Ladder for the Black Country: Healthy start to a bright career for youngsters thanks to apprenticeships

From healthcare assistants to business administrators, more than 100 NHS apprenticeships are up for grabs, thanks to the Ladder for the Black Country.

Ladder for the Black Country: Healthy start to a bright career for youngsters thanks to apprenticeships

Sandwell and West Birmingham Hospitals NHS Trust has signed up to the Express & Star-led apprenticeship campaign to offer the roles to youngsters across the region.

Delivered by the trust's Learning Works team, the apprenticeships are a 12 month programme of learning and on the job training. Positions include healthcare and theatre assistants, business administrators, ward services officers, medical equipment engineers and roles in the estates team.

The move brings the total number of apprenticeships created by the Ladder for the Black Country to more than 650.

The campaign partners include the Express & Star, training provider PTP, the Vine Trust charity and the Black Country Chamber of Commerce. It was launched in September to help tackle the problem of youth unemployment in the region.

Rob Colbourne, managing director of PTP said: "It is fantastic news that Sandwell and West Birmingham Trust are supporting the Ladder. This latest employer pledge takes us past 650 jobs and is still gathering momentum which is a credit to all partners and the efforts that have gone into the Ladder initiative."

Altogether more than 7,000 staff, work at Sandwell General Hospital, Birmingham City Hospital and Rowley Regis Hospital.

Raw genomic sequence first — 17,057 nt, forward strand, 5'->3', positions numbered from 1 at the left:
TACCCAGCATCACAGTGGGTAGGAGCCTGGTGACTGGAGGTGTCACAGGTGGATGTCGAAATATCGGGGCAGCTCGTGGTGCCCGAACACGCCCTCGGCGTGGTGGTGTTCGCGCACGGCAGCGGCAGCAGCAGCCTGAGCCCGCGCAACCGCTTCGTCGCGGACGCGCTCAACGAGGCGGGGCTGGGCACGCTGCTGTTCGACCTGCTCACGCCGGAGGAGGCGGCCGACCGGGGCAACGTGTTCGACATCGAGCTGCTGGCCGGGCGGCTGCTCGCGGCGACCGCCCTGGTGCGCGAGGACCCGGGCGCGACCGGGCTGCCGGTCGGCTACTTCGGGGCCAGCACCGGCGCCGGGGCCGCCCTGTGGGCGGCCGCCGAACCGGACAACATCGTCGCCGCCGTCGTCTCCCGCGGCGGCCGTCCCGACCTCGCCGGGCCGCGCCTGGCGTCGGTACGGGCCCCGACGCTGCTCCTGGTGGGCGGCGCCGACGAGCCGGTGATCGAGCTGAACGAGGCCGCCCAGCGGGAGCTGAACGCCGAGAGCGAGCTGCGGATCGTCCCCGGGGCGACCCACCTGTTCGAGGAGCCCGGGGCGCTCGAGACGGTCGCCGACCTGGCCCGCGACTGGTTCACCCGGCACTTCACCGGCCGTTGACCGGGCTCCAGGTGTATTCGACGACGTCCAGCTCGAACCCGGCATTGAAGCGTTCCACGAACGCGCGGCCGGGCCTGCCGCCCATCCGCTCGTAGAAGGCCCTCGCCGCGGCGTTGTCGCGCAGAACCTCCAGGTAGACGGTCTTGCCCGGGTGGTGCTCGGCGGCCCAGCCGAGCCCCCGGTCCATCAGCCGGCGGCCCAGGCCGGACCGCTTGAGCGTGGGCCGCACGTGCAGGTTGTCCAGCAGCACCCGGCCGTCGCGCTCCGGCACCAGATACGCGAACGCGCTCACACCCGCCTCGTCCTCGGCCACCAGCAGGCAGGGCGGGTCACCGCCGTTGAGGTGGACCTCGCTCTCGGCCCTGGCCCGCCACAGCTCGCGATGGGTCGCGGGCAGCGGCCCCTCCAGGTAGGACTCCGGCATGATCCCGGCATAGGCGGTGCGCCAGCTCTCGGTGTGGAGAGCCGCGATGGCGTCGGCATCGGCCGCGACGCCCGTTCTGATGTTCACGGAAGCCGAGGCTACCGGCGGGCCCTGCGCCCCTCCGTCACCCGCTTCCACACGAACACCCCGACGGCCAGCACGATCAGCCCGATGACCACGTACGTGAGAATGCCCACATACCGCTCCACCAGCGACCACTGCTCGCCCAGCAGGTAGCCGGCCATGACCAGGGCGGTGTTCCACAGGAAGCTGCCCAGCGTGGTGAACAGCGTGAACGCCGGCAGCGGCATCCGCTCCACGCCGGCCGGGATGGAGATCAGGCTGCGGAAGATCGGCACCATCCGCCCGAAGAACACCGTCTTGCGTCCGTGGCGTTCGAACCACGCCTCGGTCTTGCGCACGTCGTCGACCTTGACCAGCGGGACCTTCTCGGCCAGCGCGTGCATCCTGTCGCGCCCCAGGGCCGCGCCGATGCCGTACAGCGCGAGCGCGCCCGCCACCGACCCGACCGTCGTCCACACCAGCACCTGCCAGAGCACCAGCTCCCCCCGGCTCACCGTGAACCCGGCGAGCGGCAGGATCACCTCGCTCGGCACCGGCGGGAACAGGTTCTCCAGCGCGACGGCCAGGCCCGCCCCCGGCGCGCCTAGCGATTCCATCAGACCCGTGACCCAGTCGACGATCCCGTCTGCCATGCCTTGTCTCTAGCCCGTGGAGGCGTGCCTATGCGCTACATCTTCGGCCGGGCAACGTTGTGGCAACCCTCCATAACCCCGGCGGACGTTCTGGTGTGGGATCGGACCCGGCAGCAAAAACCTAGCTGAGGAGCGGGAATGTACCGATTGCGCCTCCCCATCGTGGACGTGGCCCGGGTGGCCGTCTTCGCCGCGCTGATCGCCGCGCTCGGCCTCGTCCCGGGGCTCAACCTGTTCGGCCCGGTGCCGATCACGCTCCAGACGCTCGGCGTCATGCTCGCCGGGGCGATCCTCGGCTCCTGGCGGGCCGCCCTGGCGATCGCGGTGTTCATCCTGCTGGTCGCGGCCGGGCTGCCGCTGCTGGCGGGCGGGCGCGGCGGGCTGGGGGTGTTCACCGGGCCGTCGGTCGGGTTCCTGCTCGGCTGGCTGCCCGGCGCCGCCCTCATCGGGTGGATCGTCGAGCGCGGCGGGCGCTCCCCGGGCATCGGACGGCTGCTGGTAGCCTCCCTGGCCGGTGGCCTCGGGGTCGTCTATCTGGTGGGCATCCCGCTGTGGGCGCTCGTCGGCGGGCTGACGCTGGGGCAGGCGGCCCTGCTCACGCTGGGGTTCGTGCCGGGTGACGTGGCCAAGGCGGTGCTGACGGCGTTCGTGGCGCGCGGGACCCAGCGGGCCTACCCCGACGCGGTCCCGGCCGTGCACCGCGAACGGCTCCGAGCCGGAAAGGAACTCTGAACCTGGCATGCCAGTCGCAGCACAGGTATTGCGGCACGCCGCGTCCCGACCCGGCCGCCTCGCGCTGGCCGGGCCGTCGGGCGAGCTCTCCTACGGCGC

Jim Pollitt, associate director of learning and development at the trust, said: "With over 400 different job roles available within the trust, it's far from being simply a place where doctors and nurses go to work. We rely on thousands of other people – be they scientific staff, manual workers, porters, drivers, caterers, construction workers, clerical or professional staff – to keep our essential services running, and to benefit the community as a whole.

"The trust is fully aware of its social responsibilities beyond clinical care. Tackling unemployment, social deprivation, and promoting regeneration are just as important within the community."

Through the apprenticeships, he said, the trust was "effectively investing in future generations of its own workforce, from the very community that it serves."

Deputy editor Diane Davies said: "So far 115 employers have agreed to take on apprenticeships through the Ladder for the Black Country and hundreds of young people have turned to the campaign to help them onto a career path.

"We continue to be delighted by the support of firms and organisations such as the hospitals trust and would urge all in the local business community to take on even just one apprentice and give one young person a bright future."

The campaign is also asking young people to make the most out of the opportunities being created.

  • Firms and potential apprentices can call 03332 409 699, or go to ladder

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